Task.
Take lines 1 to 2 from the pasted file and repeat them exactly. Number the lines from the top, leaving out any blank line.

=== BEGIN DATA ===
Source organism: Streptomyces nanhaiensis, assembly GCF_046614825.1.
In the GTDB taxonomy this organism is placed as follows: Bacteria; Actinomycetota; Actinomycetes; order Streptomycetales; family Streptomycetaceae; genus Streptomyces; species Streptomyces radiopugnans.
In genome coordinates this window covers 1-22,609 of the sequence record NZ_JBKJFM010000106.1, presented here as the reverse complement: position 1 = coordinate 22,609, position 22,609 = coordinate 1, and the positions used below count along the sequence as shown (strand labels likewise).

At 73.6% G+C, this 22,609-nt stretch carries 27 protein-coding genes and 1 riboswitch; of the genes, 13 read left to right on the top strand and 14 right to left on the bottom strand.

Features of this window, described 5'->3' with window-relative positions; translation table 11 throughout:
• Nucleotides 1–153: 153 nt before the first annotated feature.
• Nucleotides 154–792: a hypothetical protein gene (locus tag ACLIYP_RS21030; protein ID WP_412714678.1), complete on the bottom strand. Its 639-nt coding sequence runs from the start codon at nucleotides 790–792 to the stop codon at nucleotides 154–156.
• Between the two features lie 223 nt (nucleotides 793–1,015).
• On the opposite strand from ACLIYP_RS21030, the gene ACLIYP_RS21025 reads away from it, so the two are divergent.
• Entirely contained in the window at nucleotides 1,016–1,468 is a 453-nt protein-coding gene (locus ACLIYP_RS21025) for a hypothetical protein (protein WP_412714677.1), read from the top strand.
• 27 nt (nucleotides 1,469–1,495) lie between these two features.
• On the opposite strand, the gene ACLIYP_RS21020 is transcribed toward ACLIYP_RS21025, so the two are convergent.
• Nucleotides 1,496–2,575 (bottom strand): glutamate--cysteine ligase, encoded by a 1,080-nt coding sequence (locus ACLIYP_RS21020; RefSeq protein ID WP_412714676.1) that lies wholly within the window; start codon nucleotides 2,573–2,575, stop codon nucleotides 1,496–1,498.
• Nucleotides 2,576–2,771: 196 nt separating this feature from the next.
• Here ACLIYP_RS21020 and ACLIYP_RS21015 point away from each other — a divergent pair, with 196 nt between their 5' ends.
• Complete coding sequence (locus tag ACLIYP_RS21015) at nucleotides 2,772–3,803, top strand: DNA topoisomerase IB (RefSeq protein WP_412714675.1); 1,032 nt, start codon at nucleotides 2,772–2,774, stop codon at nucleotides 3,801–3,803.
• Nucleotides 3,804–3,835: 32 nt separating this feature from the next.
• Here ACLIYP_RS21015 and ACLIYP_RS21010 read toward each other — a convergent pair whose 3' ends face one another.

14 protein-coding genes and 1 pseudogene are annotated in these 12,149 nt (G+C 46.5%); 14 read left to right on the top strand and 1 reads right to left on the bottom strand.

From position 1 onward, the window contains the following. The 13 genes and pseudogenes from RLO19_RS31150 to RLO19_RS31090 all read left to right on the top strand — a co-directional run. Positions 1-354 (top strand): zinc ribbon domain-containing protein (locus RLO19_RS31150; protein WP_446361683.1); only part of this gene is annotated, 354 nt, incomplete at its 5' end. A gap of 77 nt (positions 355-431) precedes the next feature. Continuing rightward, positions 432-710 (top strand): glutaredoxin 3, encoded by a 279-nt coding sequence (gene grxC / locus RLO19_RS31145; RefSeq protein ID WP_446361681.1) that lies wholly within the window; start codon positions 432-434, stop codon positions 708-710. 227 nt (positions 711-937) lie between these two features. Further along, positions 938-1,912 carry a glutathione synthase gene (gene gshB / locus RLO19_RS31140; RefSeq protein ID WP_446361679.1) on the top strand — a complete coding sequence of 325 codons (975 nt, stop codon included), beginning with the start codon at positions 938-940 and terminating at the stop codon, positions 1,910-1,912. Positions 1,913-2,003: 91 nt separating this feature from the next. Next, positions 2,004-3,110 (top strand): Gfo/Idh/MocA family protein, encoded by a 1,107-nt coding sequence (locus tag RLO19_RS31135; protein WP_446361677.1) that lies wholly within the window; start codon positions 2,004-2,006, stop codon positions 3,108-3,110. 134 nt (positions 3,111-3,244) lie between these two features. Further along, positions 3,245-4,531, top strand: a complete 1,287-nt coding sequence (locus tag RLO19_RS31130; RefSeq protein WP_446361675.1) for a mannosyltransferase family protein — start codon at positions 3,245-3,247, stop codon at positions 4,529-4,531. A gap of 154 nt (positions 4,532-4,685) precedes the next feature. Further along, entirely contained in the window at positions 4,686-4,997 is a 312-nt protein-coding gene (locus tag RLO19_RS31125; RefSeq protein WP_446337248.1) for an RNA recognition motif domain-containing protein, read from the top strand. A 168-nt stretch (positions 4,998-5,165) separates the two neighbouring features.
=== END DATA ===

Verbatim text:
Source organism: Streptomyces nanhaiensis, assembly GCF_046614825.1.
In the GTDB taxonomy this organism is placed as follows: Bacteria; Actinomycetota; Actinomycetes; order Streptomycetales; family Streptomycetaceae; genus Streptomyces; species Streptomyces radiopugnans.